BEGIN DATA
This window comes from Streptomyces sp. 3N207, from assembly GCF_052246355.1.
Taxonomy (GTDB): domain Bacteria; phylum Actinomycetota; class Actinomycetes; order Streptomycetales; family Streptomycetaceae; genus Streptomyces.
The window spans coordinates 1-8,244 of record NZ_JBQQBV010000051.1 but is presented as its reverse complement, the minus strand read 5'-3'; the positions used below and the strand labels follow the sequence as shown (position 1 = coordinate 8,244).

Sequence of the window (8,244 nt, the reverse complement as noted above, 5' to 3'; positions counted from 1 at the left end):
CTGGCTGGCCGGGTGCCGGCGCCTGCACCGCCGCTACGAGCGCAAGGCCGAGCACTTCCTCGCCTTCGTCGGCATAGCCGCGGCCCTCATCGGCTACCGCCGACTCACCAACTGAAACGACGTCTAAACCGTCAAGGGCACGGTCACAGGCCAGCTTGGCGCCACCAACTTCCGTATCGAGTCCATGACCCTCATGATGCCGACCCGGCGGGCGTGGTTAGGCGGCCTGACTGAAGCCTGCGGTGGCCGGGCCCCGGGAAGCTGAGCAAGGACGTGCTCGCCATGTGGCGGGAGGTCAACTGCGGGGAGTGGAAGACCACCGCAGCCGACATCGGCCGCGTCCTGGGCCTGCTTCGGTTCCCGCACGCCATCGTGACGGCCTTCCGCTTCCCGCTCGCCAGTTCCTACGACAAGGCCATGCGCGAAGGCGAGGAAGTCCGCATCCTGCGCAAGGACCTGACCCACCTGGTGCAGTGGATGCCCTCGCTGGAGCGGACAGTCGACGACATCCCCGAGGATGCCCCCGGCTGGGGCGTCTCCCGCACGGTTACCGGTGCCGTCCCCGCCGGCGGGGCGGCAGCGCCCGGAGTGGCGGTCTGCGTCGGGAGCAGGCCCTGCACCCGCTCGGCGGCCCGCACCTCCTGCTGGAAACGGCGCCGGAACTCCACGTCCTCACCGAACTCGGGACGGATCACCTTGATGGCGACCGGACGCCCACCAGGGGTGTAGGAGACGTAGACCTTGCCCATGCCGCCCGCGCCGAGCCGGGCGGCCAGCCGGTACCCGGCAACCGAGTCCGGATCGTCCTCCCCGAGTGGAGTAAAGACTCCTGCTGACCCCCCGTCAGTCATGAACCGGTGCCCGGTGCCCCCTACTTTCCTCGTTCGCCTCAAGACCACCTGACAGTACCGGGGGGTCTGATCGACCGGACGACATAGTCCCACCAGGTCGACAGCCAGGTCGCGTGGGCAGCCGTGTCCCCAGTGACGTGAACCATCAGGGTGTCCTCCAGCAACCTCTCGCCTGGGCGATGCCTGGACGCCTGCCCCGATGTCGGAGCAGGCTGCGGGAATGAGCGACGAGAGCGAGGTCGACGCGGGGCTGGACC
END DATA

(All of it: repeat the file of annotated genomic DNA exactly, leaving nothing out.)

This window comes from Streptomyces sp. 3N207, from assembly GCF_052246355.1.
Taxonomy (GTDB): domain Bacteria; phylum Actinomycetota; class Actinomycetes; order Streptomycetales; family Streptomycetaceae; genus Streptomyces.
The window spans coordinates 1-8,244 of record NZ_JBQQBV010000051.1 but is presented as its reverse complement, the minus strand read 5'-3'; the positions used below and the strand labels follow the sequence as shown (position 1 = coordinate 8,244).

Sequence of the window (8,244 nt, the reverse complement as noted above, 5' to 3'; positions counted from 1 at the left end):
CTGGCTGGCCGGGTGCCGGCGCCTGCACCGCCGCTACGAGCGCAAGGCCGAGCACTTCCTCGCCTTCGTCGGCATAGCCGCGGCCCTCATCGGCTACCGCCGACTCACCAACTGAAACGACGTCTAAACCGTCAAGGGCACGGTCACAGGCCAGCTTGGCGCCACCAACTTCCGTATCGAGTCCATGACCCTCATGATGCCGACCCGGCGGGCGTGGTTAGGCGGCCTGACTGAAGCCTGCGGTGGCCGGGCCCCGGGAAGCTGAGCAAGGACGTGCTCGCCATGTGGCGGGAGGTCAACTGCGGGGAGTGGAAGACCACCGCAGCCGACATCGGCCGCGTCCTGGGCCTGCTTCGGTTCCCGCACGCCATCGTGACGGCCTTCCGCTTCCCGCTCGCCAGTTCCTACGACAAGGCCATGCGCGAAGGCGAGGAAGTCCGCATCCTGCGCAAGGACCTGACCCACCTGGTGCAGTGGATGCCCTCGCTGGAGCGGACAGTCGACGACATCCCCGAGGATGCCCCCGGCTGGGGCGTCTCCCGCACGGTTACCGGTGCCGTCCCCGCCGGCGGGGCGGCAGCGCCCGGAGTGGCGGTCTGCGTCGGGAGCAGGCCCTGCACCCGCTCGGCGGCCCGCACCTCCTGCTGGAAACGGCGCCGGAACTCCACGTCCTCACCGAACTCGGGACGGATCACCTTGATGGCGACCGGACGCCCACCAGGGGTGTAGGAGACGTAGACCTTGCCCATGCCGCCCGCGCCGAGCCGGGCGGCCAGCCGGTACCCGGCAACCGAGTCCGGATCGTCCTCCCCGAGTGGAGTAAAGACTCCTGCTGACCCCCCGTCAGTCATGAACCGGTGCCCGGTGCCCCCTACTTTCCTCGTTCGCCTCAAGACCACCTGACAGTACCGGGGGGTCTGATCGACCGGACGACATAGTCCCACCAGGTCGACAGCCAGGTCGCGTGGGCAGCCGTGTCCCCAGTGACGTGAACCATCAGGGTGTCCTCCAGCAACCTCTCGCCTGGGCGATGCCTGGACGCCTGCCCCGATGTCGGAGCAGGCTGCGGGAATGAGCGACGAGAGCGAGGTCGACGCGGGGCTGGACC